Hosley took a Greyhound bus to Texas. He turned pro at 19. In 2013, he was the Bill Pickett Rodeo’s Rookie of the Year. He has won a bareback riding title and is the five-time Professional Rodeo Cowboys Association California Circuit Champion.
All the while, he said he has enjoyed the journey so much — the broken hand and other injuries, the weeks without checks, the disappointing efforts, the growth as a man, fatherhood, the victories, the camaraderie, the exposure — that the racial dynamics of the sport have not been a hindrance. But he is aware of the diversity void.
“You don’t have many Black people interested in rodeos outside of the Bill Pickett,” he said. That’s why the event airing on Juneteenth “is so big,” he said.
Denard Butler, one of the most respected cowboys on the pro circuit, is a Black steer wrestler from Atlanta who has made a name in the profession.
“It’s few and far between that I see people who look like me on the circuit,” Hosley said. “When I do, it’s cool to see, especially when I see someone like Denard. He looks good, wins and represents himself well. They have to respect him.”
Butler said early in his career he endured racism consistently on the rodeo circuit and got into several bar fights to defend his honor along the way. “But nothing would run me off, I love it so much. It’s the life I chose, despite that stuff. All I ever wanted to do,” he said.
Black cowboys are entrenched in the history of cowboys in America, and it will be highlighted during the Juneteenth broadcast. Authors Phillip Durham and Everett L. Jones wrote in the 1965 book “The Negro Cowboys” that as many as 8,000 Black men were cowboys in the 1800s. Bill Pickett, who invented “bulldogging,” a technique used at rodeos to wrestle and ground a steer, Nate Love, a marksman who inspired many film characters, and Ned Huddleston, a former rodeo clown who became an outlaw, were among the first and most famous Black cowboys. Back then, after the Civil War, an estimated 1 in every 4 cowboys were Black, according to the Smithsonian Magazine.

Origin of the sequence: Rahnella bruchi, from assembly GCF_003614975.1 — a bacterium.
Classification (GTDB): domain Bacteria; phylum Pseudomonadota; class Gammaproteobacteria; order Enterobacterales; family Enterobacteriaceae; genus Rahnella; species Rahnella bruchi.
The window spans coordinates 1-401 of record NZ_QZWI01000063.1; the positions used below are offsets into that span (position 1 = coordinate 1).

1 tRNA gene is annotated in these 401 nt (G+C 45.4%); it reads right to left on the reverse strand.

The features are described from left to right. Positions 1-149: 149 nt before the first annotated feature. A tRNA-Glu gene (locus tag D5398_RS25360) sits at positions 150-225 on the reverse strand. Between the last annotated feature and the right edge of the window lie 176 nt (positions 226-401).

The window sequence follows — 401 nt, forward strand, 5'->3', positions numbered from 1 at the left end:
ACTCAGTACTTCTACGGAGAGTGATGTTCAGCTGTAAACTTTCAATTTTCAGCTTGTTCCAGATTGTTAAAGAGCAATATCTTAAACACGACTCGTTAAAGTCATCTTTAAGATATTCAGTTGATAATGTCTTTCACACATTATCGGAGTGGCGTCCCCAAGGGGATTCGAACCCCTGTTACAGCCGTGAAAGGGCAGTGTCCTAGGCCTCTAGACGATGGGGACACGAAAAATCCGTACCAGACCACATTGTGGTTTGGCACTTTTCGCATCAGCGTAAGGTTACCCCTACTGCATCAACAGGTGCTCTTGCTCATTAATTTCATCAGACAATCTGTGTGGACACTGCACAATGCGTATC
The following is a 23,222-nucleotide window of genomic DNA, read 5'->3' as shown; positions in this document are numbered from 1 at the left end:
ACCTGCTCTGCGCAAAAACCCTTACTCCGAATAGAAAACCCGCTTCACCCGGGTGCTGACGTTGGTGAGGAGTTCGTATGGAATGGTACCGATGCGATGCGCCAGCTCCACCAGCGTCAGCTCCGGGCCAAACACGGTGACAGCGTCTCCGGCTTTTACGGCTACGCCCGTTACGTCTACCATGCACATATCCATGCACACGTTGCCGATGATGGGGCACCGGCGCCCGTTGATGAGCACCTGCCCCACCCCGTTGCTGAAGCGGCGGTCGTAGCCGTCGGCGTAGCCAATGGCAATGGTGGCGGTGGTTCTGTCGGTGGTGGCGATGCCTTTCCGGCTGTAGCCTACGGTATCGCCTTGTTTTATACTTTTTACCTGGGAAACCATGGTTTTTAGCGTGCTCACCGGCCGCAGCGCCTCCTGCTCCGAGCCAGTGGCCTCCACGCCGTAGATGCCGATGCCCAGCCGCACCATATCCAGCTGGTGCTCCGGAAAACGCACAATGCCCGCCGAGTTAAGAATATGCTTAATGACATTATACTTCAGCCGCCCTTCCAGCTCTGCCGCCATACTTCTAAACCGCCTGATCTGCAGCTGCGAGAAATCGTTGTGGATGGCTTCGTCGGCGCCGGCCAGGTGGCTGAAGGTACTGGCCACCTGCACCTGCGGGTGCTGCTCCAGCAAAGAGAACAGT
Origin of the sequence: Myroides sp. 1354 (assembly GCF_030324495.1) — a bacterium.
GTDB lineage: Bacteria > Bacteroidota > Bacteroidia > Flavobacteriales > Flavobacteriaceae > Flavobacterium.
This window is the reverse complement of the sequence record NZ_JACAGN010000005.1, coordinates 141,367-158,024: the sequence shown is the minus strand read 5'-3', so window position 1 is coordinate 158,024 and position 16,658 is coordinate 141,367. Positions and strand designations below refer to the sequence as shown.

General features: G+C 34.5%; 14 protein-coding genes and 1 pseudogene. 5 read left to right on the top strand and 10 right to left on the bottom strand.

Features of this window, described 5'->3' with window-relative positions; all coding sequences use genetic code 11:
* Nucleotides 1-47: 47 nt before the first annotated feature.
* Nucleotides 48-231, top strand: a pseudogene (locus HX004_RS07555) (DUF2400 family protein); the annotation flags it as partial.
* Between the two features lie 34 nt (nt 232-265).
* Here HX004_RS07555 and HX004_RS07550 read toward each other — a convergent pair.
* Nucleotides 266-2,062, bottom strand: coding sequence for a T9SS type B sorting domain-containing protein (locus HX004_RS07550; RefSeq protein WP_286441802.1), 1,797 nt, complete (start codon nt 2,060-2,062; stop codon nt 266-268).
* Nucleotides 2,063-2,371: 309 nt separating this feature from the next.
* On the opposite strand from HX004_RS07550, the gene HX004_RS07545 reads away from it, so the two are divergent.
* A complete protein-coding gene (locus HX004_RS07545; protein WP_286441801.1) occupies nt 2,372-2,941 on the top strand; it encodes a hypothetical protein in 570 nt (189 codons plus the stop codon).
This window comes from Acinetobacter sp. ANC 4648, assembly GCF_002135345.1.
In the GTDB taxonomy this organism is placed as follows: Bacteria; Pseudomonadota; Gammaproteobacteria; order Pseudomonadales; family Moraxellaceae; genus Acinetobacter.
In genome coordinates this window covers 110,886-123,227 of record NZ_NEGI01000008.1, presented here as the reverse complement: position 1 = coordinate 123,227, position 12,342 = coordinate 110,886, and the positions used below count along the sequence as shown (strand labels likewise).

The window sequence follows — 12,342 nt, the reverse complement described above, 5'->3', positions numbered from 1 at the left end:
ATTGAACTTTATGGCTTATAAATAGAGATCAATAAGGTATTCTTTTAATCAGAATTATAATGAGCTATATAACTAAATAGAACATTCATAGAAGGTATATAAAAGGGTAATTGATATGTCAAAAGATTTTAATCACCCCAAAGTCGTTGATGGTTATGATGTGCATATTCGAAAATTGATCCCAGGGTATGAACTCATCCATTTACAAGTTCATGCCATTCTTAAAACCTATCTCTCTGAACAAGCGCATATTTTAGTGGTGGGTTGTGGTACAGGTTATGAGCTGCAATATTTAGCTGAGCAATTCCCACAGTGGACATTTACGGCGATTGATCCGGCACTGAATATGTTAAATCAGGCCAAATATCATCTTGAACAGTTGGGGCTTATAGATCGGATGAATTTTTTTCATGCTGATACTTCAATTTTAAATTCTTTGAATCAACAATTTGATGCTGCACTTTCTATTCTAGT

Recently, the awareness of the Black cowboy has gained some momentum in Black culture. Actor Idris Elba starred in the popular Netflix film “Concrete Cowboy” about Black horse riders in inner-city Philadelphia. Artists Solonge and Lil Nas X interjected American Western style into their work.
The 6-foot, 180-pound Hosley said he has enjoyed the cowboy life — tending to horses, competing, the peace of living on farms — and that his biggest worry had been about settling down his schedule, which he learned from Melissa Hijdik, the mother of a classmate he met in bareback school.
When school was over, Hosley was offered a rodeo scholarship to Wharton Junior College outside of Houston. But he had nowhere to live and could not afford a hotel.
Hijdik volunteered her home.
“I got to know Tre and his story touched me,” she said. “He wanted it so badly. And his talent was amazing. I had the space and I wanted to help. My friends thought I was crazy to do so. ‘You don’t know him,’ they said. We had to work through some things. But we did. In the end, all I did was provide somewhere for him to live. He did the rest.”
Hosley called Hijdik “my Texas momma.”
“I didn’t go into rodeo trying to make friends,” he said, “but I made some great ones anyway. She and her family are like family.”